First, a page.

Previously a station existed almost on the same site as the present Shepherd's Bush station. Uxbridge Road station was opened in 1869 by London & North Western Railway and the Great Western Railway on the Middle Circle route. In 1905 the line became branch of the Metropolitan Railway, and later London Underground's Metropolitan line. Uxbridge Road was closed in 1940 after the line was bombed several times during the Blitz. In 2005, construction began on a major redevelopment project in the White City area, including the large-scale Westfield Shopping Centre, developed by the Westfield Group. Building work on the West London Line station began in early 2006 and it was due to open in summer 2007. Although largely completed on time, the station was unable to open due to the northbound platform being 18 inches (460 mm) too narrow to comply with railway safety regulations, based on the anticipated number of passengers using the station. Following remedial reconstruction work on the platform, the station finally opened on 28 September 2008.
In April 2015 the station platforms were extended to accommodate longer, 8-car Southern trains, and a footbridge and a new entrance were constructed at the northern end of the station to ease passenger flows. The £1.35m station upgrade work was supported with £3.9 million from the Westfield Shopping Centre and the platform lengthening was part of a nine-month, £25 million project funded by Network Rail to extend platforms along the West London Line. Westfield London is a shopping centre in White City, next to the station. The centre was developed by the Westfield Group at a cost of £1.6bn, on a site bounded by the West Cross Route (A3220), the Westway (A40) and Wood Lane (A219). It opened on 30 October 2008 and became the largest covered shopping development in the capital, dethroning the Whitgift Centre in Croydon. The site is part of the White City district, where several other large scale development projects are under way or in the planning stages. The development is on a large brownfield site, part of which was once the location of the 1908 Franco-British Exhibition; the initial site clearance demolished the set of halls still remaining from the exhibition (their cheap-to-build, white-painted blank facades are said to be the origin of the name "White City"). Much of the site was in use as a railway depot excavated to a lower level and built over. The centre is noted for its size: it has a retail floor area of 150,000 m² (1.615m ft²), the equivalent of about 30 football pitches. At the time of its opening it was reported to be the second largest commercial centre in the UK (after MetroCentre near Newcastle). The station is in Travelcard Zone 2 and has help points, boarding ramps, and cash machines but no toilets.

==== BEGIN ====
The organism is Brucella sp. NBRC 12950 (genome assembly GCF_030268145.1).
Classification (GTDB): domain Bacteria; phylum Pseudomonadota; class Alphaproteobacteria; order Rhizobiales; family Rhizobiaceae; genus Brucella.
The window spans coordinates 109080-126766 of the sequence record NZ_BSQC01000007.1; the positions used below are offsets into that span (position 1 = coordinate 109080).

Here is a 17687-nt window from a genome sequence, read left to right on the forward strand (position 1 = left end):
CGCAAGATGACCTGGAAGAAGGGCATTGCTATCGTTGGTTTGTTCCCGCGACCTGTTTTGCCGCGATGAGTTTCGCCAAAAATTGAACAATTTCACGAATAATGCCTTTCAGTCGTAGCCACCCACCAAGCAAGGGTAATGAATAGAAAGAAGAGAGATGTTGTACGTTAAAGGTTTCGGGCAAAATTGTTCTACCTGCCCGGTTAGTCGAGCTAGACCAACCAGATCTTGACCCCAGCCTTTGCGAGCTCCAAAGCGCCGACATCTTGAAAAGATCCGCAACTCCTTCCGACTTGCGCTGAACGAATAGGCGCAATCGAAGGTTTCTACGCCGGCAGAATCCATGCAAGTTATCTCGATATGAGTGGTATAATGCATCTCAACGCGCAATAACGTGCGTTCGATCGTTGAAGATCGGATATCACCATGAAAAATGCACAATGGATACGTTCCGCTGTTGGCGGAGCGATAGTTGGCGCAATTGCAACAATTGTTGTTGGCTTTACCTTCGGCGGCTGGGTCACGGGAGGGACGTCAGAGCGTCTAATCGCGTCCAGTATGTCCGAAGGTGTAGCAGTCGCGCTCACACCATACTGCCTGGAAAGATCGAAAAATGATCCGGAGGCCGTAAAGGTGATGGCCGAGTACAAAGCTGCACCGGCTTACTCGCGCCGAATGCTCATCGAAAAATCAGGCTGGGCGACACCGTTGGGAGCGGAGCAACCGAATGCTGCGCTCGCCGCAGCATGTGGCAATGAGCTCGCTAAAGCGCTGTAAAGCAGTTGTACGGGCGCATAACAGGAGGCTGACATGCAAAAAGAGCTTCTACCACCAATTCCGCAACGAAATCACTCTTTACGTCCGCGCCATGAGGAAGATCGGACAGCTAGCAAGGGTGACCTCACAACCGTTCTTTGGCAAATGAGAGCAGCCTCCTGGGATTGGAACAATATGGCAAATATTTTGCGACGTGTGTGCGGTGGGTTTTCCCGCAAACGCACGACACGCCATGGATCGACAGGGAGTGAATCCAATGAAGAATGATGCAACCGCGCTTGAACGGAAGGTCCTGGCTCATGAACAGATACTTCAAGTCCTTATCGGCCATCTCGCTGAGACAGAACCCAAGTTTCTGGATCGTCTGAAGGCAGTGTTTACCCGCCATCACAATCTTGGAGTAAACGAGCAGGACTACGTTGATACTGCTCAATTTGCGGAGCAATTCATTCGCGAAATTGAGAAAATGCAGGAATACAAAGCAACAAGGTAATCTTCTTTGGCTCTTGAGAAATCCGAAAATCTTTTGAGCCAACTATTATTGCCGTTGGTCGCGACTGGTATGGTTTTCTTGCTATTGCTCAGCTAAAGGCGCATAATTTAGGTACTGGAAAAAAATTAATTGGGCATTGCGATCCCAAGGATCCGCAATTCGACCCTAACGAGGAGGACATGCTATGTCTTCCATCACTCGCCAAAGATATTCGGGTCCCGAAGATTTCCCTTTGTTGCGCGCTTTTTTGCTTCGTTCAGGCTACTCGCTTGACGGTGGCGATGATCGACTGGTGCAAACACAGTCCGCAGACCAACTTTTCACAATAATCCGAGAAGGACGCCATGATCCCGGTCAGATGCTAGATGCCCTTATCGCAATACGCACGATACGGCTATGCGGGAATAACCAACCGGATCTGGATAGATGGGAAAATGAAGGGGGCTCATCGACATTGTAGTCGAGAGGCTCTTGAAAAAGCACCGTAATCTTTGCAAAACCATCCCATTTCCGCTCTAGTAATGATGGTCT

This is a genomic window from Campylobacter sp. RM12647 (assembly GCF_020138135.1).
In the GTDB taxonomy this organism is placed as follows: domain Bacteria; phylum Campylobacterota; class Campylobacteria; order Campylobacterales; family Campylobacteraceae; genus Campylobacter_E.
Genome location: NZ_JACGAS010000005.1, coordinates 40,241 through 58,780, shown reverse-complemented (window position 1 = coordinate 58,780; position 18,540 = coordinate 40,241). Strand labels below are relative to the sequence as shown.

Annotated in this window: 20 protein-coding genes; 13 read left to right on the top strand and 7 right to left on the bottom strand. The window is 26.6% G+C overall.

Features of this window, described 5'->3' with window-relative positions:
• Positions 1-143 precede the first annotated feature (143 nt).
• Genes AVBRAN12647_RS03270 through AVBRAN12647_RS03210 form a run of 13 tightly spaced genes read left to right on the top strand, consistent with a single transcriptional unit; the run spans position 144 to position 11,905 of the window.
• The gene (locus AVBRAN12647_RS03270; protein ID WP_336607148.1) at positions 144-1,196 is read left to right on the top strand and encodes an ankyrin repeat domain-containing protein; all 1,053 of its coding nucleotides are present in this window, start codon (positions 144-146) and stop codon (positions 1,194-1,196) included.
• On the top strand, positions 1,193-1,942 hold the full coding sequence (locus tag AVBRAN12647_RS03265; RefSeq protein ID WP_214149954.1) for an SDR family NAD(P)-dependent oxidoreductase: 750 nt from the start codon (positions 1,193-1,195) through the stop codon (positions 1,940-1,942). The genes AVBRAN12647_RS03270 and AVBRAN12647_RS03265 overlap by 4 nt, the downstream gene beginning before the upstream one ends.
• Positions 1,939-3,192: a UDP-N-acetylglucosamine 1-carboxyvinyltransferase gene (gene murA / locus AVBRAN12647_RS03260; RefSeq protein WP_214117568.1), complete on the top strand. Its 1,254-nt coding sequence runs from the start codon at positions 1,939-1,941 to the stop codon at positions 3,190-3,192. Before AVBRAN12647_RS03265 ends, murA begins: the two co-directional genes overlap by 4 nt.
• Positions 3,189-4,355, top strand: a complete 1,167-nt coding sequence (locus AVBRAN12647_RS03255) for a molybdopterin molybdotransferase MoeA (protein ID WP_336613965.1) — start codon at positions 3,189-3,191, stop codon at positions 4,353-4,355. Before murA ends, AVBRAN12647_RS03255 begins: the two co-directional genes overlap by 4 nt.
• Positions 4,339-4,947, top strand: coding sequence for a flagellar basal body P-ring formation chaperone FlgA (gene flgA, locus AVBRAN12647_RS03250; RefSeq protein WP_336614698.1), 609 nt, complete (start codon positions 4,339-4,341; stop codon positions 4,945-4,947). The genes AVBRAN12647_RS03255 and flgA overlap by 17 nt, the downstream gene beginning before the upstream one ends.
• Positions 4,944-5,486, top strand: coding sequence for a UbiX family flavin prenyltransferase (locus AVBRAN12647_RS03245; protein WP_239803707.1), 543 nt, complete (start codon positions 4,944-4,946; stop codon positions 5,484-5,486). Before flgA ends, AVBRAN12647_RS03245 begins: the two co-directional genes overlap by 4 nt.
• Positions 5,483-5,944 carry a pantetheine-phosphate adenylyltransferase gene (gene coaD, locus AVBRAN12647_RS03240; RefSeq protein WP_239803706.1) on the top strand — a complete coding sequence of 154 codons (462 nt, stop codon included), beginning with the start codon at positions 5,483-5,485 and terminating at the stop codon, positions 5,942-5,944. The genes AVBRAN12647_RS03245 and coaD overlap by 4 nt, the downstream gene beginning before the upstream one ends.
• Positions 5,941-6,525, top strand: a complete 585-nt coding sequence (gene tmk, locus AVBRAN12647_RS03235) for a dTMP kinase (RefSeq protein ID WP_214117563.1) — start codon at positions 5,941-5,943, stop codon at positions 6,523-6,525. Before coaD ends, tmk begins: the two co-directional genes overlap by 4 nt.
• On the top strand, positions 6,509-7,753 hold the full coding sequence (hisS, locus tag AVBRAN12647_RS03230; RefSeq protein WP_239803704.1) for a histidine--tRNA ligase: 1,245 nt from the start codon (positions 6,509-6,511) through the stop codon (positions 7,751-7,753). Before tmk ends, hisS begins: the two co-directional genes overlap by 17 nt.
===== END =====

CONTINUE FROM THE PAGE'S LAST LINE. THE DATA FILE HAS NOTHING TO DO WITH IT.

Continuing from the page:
Connections: National Rail. Central Line. London Buses routes 31, 49, 72, 94, 95, 148, 207, 220, 228, 237, 260, 272, 283, 295, 316, 607 and C1 and night route N207 serve the station and bus station.